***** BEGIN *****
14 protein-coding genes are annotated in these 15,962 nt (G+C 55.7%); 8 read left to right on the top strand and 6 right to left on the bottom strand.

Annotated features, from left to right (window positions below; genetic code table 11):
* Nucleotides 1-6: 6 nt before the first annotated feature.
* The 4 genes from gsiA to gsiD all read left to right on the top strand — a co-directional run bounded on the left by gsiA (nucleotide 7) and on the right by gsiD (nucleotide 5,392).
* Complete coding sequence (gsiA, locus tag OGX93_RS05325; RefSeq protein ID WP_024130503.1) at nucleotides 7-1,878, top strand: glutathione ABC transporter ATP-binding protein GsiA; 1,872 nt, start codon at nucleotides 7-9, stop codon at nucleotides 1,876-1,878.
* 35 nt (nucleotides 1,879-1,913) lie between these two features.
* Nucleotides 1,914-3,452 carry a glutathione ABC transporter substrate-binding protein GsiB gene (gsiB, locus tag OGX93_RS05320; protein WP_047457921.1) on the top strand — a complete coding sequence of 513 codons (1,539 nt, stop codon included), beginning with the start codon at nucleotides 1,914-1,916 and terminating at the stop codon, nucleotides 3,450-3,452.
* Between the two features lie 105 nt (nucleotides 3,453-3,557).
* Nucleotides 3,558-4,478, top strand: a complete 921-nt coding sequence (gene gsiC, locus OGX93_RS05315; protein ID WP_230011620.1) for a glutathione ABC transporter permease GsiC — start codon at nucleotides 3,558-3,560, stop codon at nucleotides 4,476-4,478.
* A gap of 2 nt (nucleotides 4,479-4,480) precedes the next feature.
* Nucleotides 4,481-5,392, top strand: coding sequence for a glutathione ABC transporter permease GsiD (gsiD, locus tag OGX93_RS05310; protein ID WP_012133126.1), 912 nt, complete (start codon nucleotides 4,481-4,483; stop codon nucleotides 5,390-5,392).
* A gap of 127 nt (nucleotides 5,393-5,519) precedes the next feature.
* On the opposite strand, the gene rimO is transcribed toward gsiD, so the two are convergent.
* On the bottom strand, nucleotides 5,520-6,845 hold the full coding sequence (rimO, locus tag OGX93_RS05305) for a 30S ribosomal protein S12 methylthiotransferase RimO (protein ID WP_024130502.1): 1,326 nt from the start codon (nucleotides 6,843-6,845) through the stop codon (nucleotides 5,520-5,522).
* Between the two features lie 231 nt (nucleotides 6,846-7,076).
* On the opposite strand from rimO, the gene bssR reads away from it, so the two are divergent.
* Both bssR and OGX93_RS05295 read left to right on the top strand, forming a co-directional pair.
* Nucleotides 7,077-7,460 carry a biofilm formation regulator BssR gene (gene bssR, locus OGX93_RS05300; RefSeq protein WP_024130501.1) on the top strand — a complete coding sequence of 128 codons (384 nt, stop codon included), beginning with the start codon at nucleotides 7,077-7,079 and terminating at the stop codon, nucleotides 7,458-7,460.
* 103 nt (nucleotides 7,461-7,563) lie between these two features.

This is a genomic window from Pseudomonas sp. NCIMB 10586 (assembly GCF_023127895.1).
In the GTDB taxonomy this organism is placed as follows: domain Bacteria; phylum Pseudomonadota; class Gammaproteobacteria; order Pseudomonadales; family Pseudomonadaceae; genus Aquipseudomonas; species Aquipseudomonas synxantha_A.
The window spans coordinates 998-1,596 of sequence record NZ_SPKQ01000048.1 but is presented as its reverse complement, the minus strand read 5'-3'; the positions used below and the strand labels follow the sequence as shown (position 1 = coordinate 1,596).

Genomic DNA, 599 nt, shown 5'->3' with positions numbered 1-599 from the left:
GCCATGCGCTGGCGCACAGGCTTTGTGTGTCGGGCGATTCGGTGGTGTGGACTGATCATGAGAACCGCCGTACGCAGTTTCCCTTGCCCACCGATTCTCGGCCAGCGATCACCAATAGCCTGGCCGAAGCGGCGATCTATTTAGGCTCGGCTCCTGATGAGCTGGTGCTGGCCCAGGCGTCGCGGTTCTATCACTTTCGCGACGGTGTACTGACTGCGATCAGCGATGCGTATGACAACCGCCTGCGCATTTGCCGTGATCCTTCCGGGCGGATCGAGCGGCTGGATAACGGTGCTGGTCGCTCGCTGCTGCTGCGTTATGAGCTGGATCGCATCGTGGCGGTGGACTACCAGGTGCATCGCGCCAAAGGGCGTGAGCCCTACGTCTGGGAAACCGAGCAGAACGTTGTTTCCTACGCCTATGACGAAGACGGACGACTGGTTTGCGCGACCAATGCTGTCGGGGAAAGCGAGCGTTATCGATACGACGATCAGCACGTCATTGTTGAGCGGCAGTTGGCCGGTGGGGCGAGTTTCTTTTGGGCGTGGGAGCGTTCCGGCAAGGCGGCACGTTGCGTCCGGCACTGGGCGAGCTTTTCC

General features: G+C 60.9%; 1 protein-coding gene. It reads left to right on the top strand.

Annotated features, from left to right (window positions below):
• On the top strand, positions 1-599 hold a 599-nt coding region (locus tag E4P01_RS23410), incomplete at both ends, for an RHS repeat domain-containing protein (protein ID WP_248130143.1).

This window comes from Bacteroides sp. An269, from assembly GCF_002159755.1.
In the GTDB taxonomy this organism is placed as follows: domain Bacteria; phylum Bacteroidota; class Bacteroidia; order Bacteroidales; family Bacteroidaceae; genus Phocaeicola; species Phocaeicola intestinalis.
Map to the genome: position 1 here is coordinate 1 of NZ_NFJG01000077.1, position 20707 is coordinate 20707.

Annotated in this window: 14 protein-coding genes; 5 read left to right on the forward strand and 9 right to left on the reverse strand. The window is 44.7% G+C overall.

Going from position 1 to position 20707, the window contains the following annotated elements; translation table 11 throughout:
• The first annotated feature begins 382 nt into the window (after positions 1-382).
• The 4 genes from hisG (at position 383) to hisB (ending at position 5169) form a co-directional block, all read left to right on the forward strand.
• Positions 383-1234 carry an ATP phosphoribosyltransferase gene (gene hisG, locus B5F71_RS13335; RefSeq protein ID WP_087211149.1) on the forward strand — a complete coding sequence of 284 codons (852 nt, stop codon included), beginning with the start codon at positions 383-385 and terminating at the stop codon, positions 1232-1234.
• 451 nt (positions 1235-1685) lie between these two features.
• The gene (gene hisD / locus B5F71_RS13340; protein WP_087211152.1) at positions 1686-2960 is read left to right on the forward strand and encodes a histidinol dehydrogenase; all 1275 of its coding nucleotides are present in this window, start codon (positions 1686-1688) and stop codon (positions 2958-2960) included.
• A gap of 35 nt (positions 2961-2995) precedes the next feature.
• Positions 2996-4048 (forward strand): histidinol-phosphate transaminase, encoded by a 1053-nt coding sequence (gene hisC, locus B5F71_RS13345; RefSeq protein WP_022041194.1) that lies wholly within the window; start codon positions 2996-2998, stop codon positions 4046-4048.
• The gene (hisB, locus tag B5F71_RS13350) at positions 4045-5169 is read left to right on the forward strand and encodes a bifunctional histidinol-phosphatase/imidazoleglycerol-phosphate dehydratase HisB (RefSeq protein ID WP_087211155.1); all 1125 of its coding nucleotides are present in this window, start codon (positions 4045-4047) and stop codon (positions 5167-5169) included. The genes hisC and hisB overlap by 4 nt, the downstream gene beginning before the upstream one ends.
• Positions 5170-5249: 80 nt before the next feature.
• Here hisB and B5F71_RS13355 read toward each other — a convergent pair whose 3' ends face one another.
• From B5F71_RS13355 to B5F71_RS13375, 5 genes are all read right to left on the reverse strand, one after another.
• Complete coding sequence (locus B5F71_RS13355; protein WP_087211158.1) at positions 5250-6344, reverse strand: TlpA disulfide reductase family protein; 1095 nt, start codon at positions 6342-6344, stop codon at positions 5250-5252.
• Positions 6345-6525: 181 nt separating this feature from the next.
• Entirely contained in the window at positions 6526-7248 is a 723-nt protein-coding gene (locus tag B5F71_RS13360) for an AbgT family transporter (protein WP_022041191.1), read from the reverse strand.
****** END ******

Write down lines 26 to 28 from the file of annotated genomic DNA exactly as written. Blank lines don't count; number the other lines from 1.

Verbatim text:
Annotated features, from left to right (window positions below):
• On the top strand, positions 1-599 hold a 599-nt coding region (locus tag E4P01_RS23410), incomplete at both ends, for an RHS repeat domain-containing protein (protein ID WP_248130143.1).

This window comes from Bacteroides sp. An269, from assembly GCF_002159755.1.